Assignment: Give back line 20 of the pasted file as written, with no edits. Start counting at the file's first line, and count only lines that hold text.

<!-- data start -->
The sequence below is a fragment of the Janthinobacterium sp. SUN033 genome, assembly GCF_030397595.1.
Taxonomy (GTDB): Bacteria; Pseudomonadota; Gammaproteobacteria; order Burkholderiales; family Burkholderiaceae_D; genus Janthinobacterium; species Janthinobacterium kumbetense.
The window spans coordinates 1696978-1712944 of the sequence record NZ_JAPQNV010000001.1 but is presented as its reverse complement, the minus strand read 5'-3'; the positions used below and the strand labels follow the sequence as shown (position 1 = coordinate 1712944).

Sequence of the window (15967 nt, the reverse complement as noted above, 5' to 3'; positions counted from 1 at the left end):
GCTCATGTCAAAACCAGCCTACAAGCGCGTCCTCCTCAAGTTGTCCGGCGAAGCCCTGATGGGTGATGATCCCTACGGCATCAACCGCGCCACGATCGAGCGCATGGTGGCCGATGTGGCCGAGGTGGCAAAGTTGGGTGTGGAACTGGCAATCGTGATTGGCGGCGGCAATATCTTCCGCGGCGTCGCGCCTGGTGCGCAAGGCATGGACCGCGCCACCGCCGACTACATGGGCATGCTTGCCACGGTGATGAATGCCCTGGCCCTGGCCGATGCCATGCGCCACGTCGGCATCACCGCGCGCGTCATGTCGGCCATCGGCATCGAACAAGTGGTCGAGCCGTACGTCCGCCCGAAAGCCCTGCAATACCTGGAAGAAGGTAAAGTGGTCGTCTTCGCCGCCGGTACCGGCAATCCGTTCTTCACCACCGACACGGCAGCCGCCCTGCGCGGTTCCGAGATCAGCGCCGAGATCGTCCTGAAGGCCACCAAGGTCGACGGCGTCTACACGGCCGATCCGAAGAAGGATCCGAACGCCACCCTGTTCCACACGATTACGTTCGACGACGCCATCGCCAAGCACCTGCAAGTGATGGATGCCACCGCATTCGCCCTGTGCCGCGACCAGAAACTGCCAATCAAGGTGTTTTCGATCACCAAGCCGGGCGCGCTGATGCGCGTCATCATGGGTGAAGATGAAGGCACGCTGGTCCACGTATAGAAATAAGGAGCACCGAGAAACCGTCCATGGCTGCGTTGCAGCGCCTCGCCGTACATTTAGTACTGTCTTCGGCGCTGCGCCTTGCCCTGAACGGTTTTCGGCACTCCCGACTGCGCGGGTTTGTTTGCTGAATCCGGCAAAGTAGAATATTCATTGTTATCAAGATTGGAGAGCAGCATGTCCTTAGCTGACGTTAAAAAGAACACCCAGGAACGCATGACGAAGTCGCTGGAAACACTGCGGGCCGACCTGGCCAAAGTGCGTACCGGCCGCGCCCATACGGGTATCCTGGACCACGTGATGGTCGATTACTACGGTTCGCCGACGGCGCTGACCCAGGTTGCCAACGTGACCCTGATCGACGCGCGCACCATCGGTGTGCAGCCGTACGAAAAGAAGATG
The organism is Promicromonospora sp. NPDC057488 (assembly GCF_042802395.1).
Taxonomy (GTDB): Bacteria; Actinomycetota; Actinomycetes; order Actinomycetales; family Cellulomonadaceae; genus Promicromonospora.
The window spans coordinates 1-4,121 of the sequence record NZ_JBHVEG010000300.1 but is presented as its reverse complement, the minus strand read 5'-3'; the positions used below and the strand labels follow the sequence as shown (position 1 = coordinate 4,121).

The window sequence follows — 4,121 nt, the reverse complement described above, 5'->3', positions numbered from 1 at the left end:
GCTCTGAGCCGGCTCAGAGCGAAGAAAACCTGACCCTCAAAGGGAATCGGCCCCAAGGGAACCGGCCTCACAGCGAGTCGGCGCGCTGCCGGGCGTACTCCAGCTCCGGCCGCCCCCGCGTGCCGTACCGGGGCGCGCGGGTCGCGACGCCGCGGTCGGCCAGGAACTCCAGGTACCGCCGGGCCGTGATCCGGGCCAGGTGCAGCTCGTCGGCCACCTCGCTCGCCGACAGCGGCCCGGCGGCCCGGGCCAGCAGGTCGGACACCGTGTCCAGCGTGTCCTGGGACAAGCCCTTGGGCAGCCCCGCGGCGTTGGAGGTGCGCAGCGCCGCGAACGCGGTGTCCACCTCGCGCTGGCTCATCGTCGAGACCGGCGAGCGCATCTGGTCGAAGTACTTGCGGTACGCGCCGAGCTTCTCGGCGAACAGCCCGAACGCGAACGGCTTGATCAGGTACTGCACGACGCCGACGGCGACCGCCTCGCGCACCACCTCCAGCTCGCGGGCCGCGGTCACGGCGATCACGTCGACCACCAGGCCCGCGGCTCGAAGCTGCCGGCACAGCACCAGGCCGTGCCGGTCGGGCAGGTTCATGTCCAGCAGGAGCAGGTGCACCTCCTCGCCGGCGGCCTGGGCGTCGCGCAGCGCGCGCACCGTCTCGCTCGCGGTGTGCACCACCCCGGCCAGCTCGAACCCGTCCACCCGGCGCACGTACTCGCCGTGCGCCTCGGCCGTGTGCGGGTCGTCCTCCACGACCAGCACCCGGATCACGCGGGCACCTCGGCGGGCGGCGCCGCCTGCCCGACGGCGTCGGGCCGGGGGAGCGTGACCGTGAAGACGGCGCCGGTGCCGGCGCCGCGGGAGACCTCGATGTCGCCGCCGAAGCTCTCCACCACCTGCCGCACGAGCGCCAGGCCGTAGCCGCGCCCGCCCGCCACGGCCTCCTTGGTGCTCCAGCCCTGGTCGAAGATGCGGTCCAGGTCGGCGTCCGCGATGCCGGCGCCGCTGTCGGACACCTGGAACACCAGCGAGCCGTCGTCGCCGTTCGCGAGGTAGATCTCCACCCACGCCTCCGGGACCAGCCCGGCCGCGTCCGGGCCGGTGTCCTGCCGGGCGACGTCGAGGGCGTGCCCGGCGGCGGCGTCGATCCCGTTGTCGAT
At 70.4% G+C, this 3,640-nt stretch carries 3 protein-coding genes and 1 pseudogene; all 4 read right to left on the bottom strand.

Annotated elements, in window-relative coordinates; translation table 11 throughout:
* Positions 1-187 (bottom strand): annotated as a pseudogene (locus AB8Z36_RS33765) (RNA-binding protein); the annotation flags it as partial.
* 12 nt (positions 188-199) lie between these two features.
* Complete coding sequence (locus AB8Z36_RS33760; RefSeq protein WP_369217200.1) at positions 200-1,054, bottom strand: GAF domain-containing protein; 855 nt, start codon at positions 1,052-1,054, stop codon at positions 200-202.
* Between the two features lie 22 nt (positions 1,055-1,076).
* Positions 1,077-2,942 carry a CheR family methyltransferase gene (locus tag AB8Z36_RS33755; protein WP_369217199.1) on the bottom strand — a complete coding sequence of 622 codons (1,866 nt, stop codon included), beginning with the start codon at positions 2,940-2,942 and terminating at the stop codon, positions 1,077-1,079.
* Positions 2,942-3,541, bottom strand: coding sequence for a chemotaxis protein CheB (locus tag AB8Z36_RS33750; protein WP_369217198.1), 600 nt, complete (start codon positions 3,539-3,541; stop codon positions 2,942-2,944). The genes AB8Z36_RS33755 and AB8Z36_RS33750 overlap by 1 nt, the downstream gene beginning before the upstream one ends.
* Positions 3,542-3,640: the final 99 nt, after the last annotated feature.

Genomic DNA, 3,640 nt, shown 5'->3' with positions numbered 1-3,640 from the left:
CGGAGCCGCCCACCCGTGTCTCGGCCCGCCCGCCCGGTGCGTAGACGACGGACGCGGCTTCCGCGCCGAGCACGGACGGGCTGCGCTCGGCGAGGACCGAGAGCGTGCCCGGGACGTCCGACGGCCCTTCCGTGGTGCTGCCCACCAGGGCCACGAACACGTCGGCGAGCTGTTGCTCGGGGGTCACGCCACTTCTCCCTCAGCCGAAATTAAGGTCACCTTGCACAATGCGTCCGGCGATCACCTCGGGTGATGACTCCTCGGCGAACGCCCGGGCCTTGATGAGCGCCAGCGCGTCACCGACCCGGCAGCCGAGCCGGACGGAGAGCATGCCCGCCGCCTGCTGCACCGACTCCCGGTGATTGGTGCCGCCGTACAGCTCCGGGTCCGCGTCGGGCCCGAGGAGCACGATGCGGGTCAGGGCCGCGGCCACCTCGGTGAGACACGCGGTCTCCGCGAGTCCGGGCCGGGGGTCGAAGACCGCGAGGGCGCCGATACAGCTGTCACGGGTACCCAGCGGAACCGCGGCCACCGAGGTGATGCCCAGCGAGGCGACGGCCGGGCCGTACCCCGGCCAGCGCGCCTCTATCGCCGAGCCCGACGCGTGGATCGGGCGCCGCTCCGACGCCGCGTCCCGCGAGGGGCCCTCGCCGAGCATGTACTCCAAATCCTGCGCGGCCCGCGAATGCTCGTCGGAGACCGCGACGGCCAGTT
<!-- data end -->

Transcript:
Genomic DNA, 3,640 nt, shown 5'->3' with positions numbered 1-3,640 from the left: